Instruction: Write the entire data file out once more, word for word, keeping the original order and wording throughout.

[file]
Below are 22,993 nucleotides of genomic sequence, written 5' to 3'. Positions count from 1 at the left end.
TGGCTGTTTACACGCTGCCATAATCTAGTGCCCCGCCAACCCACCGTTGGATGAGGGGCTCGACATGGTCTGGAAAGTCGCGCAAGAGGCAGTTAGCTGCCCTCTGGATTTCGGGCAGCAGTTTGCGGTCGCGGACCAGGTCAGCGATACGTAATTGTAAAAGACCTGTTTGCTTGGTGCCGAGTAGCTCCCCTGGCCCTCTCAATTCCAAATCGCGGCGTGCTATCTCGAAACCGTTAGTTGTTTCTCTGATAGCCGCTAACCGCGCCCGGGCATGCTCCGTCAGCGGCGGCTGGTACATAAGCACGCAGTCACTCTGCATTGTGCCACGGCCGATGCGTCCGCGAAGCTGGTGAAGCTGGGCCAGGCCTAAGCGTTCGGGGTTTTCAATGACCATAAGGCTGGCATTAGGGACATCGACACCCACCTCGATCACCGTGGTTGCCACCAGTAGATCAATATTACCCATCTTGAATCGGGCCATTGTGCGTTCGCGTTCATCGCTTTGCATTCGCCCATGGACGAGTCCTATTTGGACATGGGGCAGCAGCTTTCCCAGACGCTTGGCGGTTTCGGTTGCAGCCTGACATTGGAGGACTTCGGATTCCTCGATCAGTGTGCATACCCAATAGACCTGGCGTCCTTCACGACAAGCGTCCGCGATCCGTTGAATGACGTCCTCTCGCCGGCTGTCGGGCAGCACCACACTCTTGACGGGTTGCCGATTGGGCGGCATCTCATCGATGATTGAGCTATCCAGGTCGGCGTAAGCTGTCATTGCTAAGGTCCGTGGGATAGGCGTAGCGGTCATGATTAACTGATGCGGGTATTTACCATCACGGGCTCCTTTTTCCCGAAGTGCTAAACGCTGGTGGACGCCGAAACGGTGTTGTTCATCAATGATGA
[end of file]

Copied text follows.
Below are 22,993 nucleotides of genomic sequence, written 5' to 3'. Positions count from 1 at the left end.
TGGCTGTTTACACGCTGCCATAATCTAGTGCCCCGCCAACCCACCGTTGGATGAGGGGCTCGACATGGTCTGGAAAGTCGCGCAAGAGGCAGTTAGCTGCCCTCTGGATTTCGGGCAGCAGTTTGCGGTCGCGGACCAGGTCAGCGATACGTAATTGTAAAAGACCTGTTTGCTTGGTGCCGAGTAGCTCCCCTGGCCCTCTCAATTCCAAATCGCGGCGTGCTATCTCGAAACCGTTAGTTGTTTCTCTGATAGCCGCTAACCGCGCCCGGGCATGCTCCGTCAGCGGCGGCTGGTACATAAGCACGCAGTCACTCTGCATTGTGCCACGGCCGATGCGTCCGCGAAGCTGGTGAAGCTGGGCCAGGCCTAAGCGTTCGGGGTTTTCAATGACCATAAGGCTGGCATTAGGGACATCGACACCCACCTCGATCACCGTGGTTGCCACCAGTAGATCAATATTACCCATCTTGAATCGGGCCATTGTGCGTTCGCGTTCATCGCTTTGCATTCGCCCATGGACGAGTCCTATTTGGACATGGGGCAGCAGCTTTCCCAGACGCTTGGCGGTTTCGGTTGCAGCCTGACATTGGAGGACTTCGGATTCCTCGATCAGTGTGCATACCCAATAGACCTGGCGTCCTTCACGACAAGCGTCCGCGATCCGTTGAATGACGTCCTCTCGCCGGCTGTCGGGCAGCACCACACTCTTGACGGGTTGCCGATTGGGCGGCATCTCATCGATGATTGAGCTATCCAGGTCGGCGTAAGCTGTCATTGCTAAGGTCCGTGGGATAGGCGTAGCGGTCATGATTAACTGATGCGGGTATTTACCATCACGGGCTCCTTTTTCCCGAAGTGCTAAACGCTGGTGGACGCCGAAACGGTGTTGTTCATCAATGATGA